# Map matching links and ideas? [closed]

I'm using OpenStreetMap and its vectorial road network and I'd like to implement a map matcher algorithm.

Currently I'm able, for each GPS position, to retrieve the nearest road segment and calculate the projection of this position to that segment, like on this image (Red pin is the pure GPS position, in blue the mapped segment and in Green the mapped position):

However, due to the lack of accuracy of the GPS, sometimes the mapped position jumps from segment to another and can provide some inconsistent mapped position from time to time.

My current algorithm is very basic : from the pure GPS position, I get the nearest segment and decide that the mapped matched position is on this one. I know that this can be really improved.

I can imagine that taking the vehicle direction into account will improve the map matching but do you know any other approach that would enable me to improve my map matcher ?

I seek any link, and/or open source software?

The projecting of points onto the line as you are already doing is possible to do directly in PostGIS. I wrote about is some time ago, here

But to solve your problem when the points is closer to wrong segment than the right segment maybe this could be a possible approach.

1. Build a linestring of the points
2. Try the suggested solutions in Algorithms for matching segments to match the whole line instead of just point by point

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After doing a bit of reading on Map-matching algorithms, I have understood the following:

• To Match the gps Location to road, you need the actual road data in vector format
• It will help if you have different weights for different roads. So the chances of a point matching with a highway will be higher, then with matching a side line.
• You need to take the history, and speed of the gps reading. For example if the the gps point has been matching the side lane for a long time, you should take that into account, and not match it directly to highway. -The actual matching is done using a variety of statistical techniques.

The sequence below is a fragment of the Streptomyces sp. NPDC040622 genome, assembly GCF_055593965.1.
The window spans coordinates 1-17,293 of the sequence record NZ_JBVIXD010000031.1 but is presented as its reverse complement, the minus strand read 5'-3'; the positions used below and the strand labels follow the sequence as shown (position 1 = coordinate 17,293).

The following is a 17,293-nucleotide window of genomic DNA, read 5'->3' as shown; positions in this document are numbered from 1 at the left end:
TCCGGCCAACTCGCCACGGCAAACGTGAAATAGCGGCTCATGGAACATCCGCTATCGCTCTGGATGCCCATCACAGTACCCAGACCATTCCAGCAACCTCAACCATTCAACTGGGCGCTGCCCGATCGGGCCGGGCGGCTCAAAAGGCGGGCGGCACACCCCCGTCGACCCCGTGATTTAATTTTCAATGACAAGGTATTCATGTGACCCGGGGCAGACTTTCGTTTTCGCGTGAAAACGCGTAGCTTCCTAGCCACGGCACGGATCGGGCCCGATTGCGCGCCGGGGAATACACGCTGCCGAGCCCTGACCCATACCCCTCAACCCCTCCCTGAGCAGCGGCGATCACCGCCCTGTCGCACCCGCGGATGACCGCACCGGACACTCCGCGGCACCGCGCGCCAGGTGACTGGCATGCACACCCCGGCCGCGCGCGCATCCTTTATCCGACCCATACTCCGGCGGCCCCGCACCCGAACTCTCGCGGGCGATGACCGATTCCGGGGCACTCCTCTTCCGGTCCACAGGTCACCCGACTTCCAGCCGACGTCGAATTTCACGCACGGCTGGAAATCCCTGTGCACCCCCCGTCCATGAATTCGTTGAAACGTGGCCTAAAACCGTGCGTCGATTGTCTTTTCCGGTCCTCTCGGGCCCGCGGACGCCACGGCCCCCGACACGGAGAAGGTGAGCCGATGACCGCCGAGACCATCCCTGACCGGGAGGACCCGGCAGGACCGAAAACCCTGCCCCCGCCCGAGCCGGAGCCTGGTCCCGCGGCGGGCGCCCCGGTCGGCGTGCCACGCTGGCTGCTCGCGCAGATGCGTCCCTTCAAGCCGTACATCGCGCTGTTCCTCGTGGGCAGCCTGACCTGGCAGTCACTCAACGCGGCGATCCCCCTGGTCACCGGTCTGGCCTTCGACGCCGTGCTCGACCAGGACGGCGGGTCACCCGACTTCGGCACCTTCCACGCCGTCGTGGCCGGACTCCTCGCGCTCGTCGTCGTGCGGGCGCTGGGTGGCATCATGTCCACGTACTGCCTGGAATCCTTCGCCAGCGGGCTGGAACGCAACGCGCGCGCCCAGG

For Further reading, I suggest the following:

1- A nice .pdf I just found about this subject :

http://safari.ce.sharif.edu/file/2011-06-06/259/2009_An%20off-line%20map-matching%20algorithm%20for%20incomplete%20map%20databases.pdf

that also links to a C++ open source implementation of the map matcher described in the document: http://eden.dei.uc.pt/~camara/files/mgemma.zip
(this one is an offline map matcher, my understanding is that it compute the map matched positions with the WHOLE path as input and cannot do it on the fly for each position).

2- Then, I've just read this one in depth and it's really good in my opinion : https://dspace.lboro.ac.uk/dspace-jspui/bitstream/2134/4860/1/velaga.pdf "Developing an Enhanced Weight-Based Topological MapMatching Algorithm for Intelligent Transport Systems"
The algorithm is clearly explained and weight adjustment values are also provided in the doc.

There is a lot of work on Map-matching see this paper for a brief survey of some fairly recent work (prior to 2007). More recently, approaches based on Hidden Markov Models seem to perform quite well under normal circumstances. For instance, check out this paper from 2009. The idea and model are quite simple and shouldn't give you too much trouble to implement even if you're not familiar with HMMs (in which case, don't panic, there are plenty of tutorials and introductions online)